Dawn O’Neal teaches preschoolers how to count, tenderly introducing young minds to basic arithmetic at her daycare center in Atlanta. But on Tuesday, she and fellow childcare workers will gather outside the classroom, in the streets, to educate politicians about why, for all the work they put into raising the nation’s children, their wages still don’t add up.

While she works to make her classroom environment as carefree as possible for kids, grown-up stresses surround them. In a sector where the cost of care is rising yet wages have stagnated for over a decade, she knows that, after more than 15 years in the field and still earning just $8.50 an hour, neither her family nor those of her students are getting what they deserve.

“We’re struggling,” O’Neal says. “We’re taking care of other kids all day long, and then when we come home we can’t even take care of our kids.” Sometimes, when parents can’t afford the fee, she adds, the center will take their children anyway, just so they can work. “It’s hard on the teachers, and it’s hard on the parents,” she says.

Tuesday’s protests in Atlanta and hundreds of other cities will launch the Fight for $15’s yearlong campaign leading up to Election Day. The SEIU-backed movement to press nationwide demands for a living wage and a union, now includes their demand as voters, that politicians commit to raising pay and working conditions.

Earning typical hourly wages of about $10.30, childcare workers earn some 40 percent less than the nationwide median wage, well below typical wage range in comparable professions, according to the left-leaning think tank Economic Policy Institute (EPI). About one in seven childcare workers lives below the official poverty line. In many regions, preschool and childcare workers earn a fraction of what’s required for a minimally decent standard of living. In Atlanta, childcare workers like O’Neal may earn just short of what is needed to support a local family of one.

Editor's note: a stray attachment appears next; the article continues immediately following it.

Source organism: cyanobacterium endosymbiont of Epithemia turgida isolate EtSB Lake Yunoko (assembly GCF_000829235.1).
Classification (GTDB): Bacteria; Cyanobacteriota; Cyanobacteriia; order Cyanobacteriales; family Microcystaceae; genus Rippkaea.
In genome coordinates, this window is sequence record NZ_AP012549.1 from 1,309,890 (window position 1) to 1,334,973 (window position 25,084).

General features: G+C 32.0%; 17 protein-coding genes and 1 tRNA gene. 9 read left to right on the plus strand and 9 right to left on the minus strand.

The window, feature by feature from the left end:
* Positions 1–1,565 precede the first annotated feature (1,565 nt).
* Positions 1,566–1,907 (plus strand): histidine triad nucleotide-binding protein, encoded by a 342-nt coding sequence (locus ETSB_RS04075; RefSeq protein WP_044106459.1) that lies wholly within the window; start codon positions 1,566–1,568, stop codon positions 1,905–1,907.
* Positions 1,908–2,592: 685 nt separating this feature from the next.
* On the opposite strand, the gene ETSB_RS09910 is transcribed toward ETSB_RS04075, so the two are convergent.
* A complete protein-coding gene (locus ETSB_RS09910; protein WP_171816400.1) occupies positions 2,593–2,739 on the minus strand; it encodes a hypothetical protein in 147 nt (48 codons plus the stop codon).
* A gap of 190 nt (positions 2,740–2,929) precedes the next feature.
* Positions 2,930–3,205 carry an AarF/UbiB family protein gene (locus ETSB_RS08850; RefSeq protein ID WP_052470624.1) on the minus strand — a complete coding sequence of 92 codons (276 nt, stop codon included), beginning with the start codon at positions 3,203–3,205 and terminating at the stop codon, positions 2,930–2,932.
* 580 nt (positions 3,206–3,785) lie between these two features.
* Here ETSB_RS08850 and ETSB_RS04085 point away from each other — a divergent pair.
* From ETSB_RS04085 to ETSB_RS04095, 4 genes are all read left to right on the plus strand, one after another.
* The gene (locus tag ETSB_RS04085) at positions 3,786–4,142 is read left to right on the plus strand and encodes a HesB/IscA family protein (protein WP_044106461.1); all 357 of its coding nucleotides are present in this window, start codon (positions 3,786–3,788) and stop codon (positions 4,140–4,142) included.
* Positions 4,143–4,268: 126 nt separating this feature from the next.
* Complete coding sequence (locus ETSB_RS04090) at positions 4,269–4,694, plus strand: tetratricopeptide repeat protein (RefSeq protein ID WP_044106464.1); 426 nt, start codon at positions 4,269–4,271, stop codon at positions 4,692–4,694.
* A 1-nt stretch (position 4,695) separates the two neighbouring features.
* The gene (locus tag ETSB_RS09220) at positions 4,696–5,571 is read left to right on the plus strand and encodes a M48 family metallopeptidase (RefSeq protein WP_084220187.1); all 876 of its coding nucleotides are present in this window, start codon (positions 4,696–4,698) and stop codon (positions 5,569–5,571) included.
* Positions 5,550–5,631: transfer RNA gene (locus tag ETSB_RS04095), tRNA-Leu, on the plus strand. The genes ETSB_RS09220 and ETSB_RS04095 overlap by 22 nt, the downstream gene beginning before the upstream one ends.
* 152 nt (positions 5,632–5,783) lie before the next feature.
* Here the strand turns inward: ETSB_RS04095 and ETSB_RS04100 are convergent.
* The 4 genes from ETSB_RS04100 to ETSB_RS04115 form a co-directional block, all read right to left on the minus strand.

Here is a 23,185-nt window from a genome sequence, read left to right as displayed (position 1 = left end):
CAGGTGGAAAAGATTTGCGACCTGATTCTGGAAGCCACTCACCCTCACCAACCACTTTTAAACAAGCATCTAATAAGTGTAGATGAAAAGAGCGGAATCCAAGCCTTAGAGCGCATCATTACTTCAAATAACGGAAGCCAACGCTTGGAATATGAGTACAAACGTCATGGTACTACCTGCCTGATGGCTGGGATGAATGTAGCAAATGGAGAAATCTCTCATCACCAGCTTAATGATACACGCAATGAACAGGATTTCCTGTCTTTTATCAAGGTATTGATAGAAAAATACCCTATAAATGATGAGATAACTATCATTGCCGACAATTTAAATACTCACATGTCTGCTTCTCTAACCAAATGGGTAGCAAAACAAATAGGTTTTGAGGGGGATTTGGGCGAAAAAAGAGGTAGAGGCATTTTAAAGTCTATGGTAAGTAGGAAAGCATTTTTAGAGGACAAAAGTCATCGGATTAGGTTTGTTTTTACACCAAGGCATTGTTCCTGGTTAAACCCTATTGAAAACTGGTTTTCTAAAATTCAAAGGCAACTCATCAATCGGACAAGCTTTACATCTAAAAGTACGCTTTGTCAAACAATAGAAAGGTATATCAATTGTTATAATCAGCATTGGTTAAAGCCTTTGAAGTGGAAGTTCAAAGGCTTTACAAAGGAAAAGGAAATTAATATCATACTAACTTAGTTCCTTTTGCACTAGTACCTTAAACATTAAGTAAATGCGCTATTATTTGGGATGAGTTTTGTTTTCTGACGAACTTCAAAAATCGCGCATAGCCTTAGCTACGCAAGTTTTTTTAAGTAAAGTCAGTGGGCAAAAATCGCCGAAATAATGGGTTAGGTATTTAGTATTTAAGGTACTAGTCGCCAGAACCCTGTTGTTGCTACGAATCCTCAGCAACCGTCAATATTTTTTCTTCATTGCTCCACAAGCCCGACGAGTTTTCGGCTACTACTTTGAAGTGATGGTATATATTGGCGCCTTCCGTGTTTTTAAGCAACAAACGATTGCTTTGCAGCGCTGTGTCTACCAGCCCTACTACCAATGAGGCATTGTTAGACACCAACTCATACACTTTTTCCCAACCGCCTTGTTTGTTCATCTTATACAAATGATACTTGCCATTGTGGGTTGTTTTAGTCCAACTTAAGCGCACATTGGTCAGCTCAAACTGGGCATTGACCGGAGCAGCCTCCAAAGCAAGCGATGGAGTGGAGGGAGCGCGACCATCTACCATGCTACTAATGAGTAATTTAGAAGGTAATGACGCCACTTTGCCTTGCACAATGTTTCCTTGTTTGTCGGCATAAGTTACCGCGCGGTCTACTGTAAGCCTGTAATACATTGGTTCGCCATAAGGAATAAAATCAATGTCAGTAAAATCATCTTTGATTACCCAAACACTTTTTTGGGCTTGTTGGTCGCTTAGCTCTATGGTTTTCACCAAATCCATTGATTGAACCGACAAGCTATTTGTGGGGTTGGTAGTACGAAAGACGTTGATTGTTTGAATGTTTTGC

But O’Neal proudly raised four kids as a childcare worker. She manages costs by residing in housing about two hours away from the affluent neighborhood where she teaches. She staggers bills to help make rent and purchase groceries. Since the educational requirements for her field are rising, O’Neal needs a full degree in childcare, instead of her current associate’s credential, to move up from being an assistant teacher to a higher-paid position heading her own classroom. But she can barely afford the gas for her daily commute, much less the tuition she’d need for another degree.